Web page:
President Bush urged Burma to allow US damage assessment teams into the country while at a ceremony Tuesday, where he signed legislation to give a Congressional Gold Medal to Ms. Suu Kyi, who is under house arrest in Burma.

While that honor is unlikely to win favor from Burma's government, emergency assistance sometimes helps improve ties between unfriendly states.

"[Disaster diplomacy] can have an enormous impact. This is a way to open up relations with countries you don't have good relations with. It's a way to present good will and good intentions," says Charles Perry, executive vice president of the Institute for Foreign Policy Analysis, a research organization in Cambridge, Mass.

But he cautions that diplomacy only builds dividends in the long run, if humanitarian aid programs are sustained for a matter of years, not months.

The situation in Burma is an opportunity for the US, if it commits to a longer term course of relief and dialogue, he says, adding, "It's an opportunity for the generals to open up as well."

But government officials in Burma have invited further criticism by refusing to call off a controversial referendum on a new constitution originally scheduled for May 10. Instead they announced on Tuesday that it would be postponed until May 24 in 47 townships hard hit by the disaster. Critics, who have already blasted the referendum as a sham designed to solidify the military's rule, say the government should focus on relief instead.

Despite growing critiques, the international community and neighboring countries moved quickly to offer support to victims (see below). With aid lining up, relief agencies said they are confident the ruling government will give the final green light to international aid, but hoped it would come soon.

"The sooner the better," says Lom.

• Christopher Johnson contributed from Tokyo.
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The Water Festival of Cambodia

Cambodia Water Festival is the most popular and biggest Khmer traditional festival celebrated in Phnom Penh, Kingdom of Cambodia ( ). Tourist boom occur annually when such a great opportunity arrive and it seem like Carnival celebration because almost 10% of the population move to the heart city of Cambodia, the yet explored and exotic Kingdom.

For fun, excitement, action and spectacle surely none of many boat racing events in the region match this four-day river gala in Phnom Penh. It is colorful competition that engages the large portion of population connected to the country's water ways.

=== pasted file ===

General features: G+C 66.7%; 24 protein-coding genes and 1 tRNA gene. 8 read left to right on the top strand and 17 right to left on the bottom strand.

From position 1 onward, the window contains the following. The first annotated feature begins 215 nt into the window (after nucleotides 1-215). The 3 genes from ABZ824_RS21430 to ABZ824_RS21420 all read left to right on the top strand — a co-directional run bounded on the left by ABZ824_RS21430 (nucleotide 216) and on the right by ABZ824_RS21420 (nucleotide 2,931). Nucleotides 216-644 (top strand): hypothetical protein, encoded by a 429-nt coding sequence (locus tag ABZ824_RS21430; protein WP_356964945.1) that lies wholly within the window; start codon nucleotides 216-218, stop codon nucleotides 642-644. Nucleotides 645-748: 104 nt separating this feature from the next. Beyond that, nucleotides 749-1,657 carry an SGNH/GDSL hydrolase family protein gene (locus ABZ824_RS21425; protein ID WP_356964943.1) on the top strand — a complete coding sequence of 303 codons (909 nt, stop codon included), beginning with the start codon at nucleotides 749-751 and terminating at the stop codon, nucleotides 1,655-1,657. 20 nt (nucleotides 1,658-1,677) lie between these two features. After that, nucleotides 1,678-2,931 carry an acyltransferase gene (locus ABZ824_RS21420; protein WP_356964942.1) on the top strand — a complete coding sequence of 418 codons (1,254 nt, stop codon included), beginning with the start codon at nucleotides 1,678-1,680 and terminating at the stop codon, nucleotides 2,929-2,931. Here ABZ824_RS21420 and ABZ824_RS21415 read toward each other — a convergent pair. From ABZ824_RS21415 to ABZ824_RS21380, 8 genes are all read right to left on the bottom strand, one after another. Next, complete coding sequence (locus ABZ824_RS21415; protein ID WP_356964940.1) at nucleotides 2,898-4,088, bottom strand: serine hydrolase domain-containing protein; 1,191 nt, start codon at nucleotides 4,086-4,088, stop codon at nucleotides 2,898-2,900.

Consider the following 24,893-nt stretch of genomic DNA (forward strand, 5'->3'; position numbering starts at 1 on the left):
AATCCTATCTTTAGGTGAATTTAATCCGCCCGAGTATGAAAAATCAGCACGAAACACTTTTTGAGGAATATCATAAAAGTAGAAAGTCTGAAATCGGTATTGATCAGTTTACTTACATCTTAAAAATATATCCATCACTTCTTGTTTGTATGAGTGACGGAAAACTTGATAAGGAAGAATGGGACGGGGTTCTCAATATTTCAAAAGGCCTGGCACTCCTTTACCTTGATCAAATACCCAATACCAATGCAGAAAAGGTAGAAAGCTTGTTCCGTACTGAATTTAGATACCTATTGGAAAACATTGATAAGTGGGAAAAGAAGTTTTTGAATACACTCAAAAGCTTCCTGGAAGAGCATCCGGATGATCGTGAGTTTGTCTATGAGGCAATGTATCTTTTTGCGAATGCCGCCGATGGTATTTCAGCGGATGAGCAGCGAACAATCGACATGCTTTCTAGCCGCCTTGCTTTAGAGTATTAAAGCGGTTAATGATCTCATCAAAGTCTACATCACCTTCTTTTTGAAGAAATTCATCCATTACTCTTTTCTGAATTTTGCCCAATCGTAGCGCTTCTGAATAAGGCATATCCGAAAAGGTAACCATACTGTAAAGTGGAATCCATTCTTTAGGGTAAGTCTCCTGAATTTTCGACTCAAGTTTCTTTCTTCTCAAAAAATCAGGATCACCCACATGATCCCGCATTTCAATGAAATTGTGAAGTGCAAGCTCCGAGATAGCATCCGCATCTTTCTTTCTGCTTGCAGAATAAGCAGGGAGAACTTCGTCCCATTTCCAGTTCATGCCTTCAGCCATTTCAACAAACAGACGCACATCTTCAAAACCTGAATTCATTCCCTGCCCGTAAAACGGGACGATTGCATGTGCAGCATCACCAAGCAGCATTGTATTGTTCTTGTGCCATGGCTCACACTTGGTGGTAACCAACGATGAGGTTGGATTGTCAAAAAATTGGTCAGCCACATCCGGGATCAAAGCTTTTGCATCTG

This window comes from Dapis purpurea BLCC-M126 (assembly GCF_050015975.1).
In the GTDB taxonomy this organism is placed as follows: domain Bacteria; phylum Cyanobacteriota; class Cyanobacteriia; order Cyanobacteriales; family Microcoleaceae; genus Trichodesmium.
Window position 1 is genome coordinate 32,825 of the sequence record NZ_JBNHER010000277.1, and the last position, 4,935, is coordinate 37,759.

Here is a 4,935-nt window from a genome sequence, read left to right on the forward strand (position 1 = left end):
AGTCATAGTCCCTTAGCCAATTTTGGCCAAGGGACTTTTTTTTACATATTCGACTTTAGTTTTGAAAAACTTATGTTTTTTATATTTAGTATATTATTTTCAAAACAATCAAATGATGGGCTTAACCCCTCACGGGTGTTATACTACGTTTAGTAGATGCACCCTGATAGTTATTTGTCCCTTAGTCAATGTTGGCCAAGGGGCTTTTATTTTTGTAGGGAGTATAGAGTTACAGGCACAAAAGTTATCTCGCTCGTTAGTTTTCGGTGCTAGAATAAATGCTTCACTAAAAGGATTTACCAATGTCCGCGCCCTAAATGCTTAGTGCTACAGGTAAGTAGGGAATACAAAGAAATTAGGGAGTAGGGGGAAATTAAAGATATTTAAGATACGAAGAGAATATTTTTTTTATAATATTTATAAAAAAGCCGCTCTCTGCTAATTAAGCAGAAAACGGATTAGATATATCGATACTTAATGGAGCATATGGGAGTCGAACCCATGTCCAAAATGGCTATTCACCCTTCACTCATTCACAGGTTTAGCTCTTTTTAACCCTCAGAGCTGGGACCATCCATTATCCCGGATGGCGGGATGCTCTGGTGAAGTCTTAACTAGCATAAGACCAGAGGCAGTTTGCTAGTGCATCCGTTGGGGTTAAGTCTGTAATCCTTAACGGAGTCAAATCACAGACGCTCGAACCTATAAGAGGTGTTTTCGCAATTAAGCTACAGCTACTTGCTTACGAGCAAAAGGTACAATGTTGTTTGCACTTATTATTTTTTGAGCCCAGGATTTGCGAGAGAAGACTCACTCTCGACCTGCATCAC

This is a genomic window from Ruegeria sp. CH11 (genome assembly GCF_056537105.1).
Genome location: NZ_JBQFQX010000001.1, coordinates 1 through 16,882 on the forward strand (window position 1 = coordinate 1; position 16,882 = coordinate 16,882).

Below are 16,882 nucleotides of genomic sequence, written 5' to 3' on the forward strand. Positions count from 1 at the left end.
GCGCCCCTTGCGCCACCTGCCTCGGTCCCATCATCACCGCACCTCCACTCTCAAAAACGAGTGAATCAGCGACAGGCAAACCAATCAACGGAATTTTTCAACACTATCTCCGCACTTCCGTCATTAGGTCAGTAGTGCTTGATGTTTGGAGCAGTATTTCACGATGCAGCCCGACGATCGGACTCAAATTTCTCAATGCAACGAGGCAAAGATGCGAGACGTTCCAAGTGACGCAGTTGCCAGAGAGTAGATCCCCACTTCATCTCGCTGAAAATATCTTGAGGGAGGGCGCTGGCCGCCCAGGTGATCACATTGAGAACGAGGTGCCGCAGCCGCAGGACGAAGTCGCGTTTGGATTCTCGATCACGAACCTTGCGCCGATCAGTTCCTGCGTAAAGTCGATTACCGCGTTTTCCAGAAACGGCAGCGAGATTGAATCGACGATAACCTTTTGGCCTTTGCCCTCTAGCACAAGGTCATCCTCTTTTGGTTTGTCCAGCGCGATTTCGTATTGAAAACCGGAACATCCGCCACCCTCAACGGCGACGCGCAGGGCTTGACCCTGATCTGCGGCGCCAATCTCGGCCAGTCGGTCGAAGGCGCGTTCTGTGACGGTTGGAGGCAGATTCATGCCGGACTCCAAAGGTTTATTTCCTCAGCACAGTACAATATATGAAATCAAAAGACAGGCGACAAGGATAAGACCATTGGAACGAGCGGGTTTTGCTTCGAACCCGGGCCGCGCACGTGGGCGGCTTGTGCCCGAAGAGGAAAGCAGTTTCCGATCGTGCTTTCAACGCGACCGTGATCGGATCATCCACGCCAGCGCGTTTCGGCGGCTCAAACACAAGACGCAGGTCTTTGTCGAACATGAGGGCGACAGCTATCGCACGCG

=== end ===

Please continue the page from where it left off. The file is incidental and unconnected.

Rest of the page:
A swirl of color blankets the Tonle Sap River (, as hundreds of boats cluster near its shores. From these banks the thousand of revelers throw up cheers to oarsmen and women who already themselves for race that pays tribute to the power of vital life source. Bonn Om Touk, or the Water festival, ushers in the fishing season and markets reversal of the current in the Tonle Sap River. Typically held near the end of November, when the Mekong sinks back to its normal levels, Bonn Om Touk is the most attended Cambodian national festival. Approximately 10% of the country's population gathers to play games, give thanks to the moon, and watch the long boat race in Phnom Penh. Fireworks and a lighted flotilla of boats add to festivities.

According to the Mekong River Commission, the Mekong is the 12th largest river in the world, and the 10th-largest by volume. From Tibet it run's through China Yunnan Province, Burma, Thailand, Laos, Cambodia and Vietnam ( , an estimated length 4,800 km. From June to September the Mekong is in full flood, as a result of torrential rain fall. The force of water coming down stream pushes again the current in Tonle Sap, causing it to flow backward in to the Great Lake, which swell to more than five times it dry season size. This surge and retreat drives one of the most productive fisheries in the world: in Cambodia alone basin provides breeding habitats more than 1,300 species of fish, and annual rise and fall of the river ensures a nutrient- rich environment topped only by Amazon.
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Leopard Fund Prowls For Private Equity Deals In Cambodia

A Hong Kong-based private equity firm is raising a fund to invest in a country infamous for its genocidal Communist regime but now looking forward to the opening of its first stock exchange next year.

Leopard Capital has completed an initial closing of the Leopard Cambodia Fund, which has a target size of US$100 million and an expected lifespan of 10 years. The fund has won commitments from investors in Europe, the U.S. and Asia.

Leopard will invest in companies and real estate positioned to benefit from Cambodia’s rapid economic growth and integration into the global economy, according to the firm. It will focus on venture, expansion, and buy-out opportunities, primarily in the financial services, retailing, construction materials, agribusiness, tourism and property development sectors.

The firm said that Cambodia offers a strong opportunity for investment, supported by rapid economic growth, political and policy stability, and an improving legal framework. It also said the country holds the potential to become one of Asia’s top tourist destinations as well as a significant exporter of soft commodities and food products

“A free market economy, Cambodia’s investment policies and incentives rank among the most favorable in Asia, and its exports are accepted ‘duty free’ by many developed countries,” Leopard explains.

The firm also said it will actively support the development of Cambodia’s stock exchange, which is slated to open late next year with assistance from the Korea Exchange.

Douglas Clayton, managing partner, said the launch of the first Cambodia-dedicated fund is another important milestone along the country’s troubled path to prosperity.

“Leopard Cambodia Fund will help create employment for Cambodians, broaden Cambodia’s economic base, and attract other international funds to invest here,” he said. “For investors, Cambodia offers a rare ‘safe haven’ from the global credit storm; the Cambodian economy is unleveraged and rising rapidly off a low base as confidence spreads.”

Leopard Asia was formed in 2007 by Clayton and is headed by Kenneth Stevens and Stephen Simmons, all of whom at CLSA Securities in Thailand, and Thomas Hugger, former head of investments at LGT Investment Management.